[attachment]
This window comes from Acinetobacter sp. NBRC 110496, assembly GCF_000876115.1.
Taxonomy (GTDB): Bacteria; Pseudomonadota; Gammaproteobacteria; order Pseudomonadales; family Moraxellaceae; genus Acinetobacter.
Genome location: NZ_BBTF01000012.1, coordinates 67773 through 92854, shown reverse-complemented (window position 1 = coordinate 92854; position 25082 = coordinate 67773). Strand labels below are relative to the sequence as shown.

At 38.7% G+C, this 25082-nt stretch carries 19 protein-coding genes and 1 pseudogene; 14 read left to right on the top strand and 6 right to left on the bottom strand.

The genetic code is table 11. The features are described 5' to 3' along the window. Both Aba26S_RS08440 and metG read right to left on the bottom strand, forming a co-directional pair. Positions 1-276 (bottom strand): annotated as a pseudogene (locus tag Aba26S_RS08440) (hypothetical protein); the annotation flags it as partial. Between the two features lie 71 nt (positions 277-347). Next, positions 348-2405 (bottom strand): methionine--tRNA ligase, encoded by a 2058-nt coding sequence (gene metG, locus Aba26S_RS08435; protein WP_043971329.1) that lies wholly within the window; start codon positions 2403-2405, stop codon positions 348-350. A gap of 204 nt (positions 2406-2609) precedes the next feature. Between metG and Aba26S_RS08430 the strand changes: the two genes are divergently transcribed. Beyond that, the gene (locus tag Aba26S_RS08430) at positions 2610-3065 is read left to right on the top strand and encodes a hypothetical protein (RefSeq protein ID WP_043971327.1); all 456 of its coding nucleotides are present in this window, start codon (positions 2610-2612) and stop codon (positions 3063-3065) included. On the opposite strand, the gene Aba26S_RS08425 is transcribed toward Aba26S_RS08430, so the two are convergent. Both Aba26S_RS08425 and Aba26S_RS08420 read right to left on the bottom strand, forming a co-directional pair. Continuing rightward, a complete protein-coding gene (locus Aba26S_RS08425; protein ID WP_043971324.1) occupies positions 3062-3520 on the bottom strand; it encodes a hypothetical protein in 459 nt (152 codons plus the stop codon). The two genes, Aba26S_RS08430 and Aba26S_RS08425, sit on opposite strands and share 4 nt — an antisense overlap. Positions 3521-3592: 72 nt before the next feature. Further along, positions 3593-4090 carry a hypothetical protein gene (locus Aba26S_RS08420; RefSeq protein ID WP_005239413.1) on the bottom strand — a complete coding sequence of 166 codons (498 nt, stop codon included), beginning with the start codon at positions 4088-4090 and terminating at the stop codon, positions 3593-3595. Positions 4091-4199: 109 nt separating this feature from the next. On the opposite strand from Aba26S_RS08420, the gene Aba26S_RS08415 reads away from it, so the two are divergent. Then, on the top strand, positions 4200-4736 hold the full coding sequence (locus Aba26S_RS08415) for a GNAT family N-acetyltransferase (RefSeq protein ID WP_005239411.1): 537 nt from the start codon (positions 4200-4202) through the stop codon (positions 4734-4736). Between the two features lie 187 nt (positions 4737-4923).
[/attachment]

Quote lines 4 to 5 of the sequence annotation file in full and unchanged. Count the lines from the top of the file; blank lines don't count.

At 38.7% G+C, this 25082-nt stretch carries 19 protein-coding genes and 1 pseudogene; 14 read left to right on the top strand and 6 right to left on the bottom strand.

The genetic code is table 11. The features are described 5' to 3' along the window. Both Aba26S_RS08440 and metG read right to left on the bottom strand, forming a co-directional pair. Positions 1-276 (bottom strand): annotated as a pseudogene (locus tag Aba26S_RS08440) (hypothetical protein); the annotation flags it as partial. Between the two features lie 71 nt (positions 277-347). Next, positions 348-2405 (bottom strand): methionine--tRNA ligase, encoded by a 2058-nt coding sequence (gene metG, locus Aba26S_RS08435; protein WP_043971329.1) that lies wholly within the window; start codon positions 2403-2405, stop codon positions 348-350. A gap of 204 nt (positions 2406-2609) precedes the next feature. Between metG and Aba26S_RS08430 the strand changes: the two genes are divergently transcribed. Beyond that, the gene (locus tag Aba26S_RS08430) at positions 2610-3065 is read left to right on the top strand and encodes a hypothetical protein (RefSeq protein ID WP_043971327.1); all 456 of its coding nucleotides are present in this window, start codon (positions 2610-2612) and stop codon (positions 3063-3065) included. On the opposite strand, the gene Aba26S_RS08425 is transcribed toward Aba26S_RS08430, so the two are convergent. Both Aba26S_RS08425 and Aba26S_RS08420 read right to left on the bottom strand, forming a co-directional pair. Continuing rightward, a complete protein-coding gene (locus Aba26S_RS08425; protein ID WP_043971324.1) occupies positions 3062-3520 on the bottom strand; it encodes a hypothetical protein in 459 nt (152 codons plus the stop codon). The two genes, Aba26S_RS08430 and Aba26S_RS08425, sit on opposite strands and share 4 nt — an antisense overlap. Positions 3521-3592: 72 nt before the next feature. Further along, positions 3593-4090 carry a hypothetical protein gene (locus Aba26S_RS08420; RefSeq protein ID WP_005239413.1) on the bottom strand — a complete coding sequence of 166 codons (498 nt, stop codon included), beginning with the start codon at positions 4088-4090 and terminating at the stop codon, positions 3593-3595. Positions 4091-4199: 109 nt separating this feature from the next. On the opposite strand from Aba26S_RS08420, the gene Aba26S_RS08415 reads away from it, so the two are divergent. Then, on the top strand, positions 4200-4736 hold the full coding sequence (locus Aba26S_RS08415) for a GNAT family N-acetyltransferase (RefSeq protein ID WP_005239411.1): 537 nt from the start codon (positions 4200-4202) through the stop codon (positions 4734-4736). Between the two features lie 187 nt (positions 4737-4923).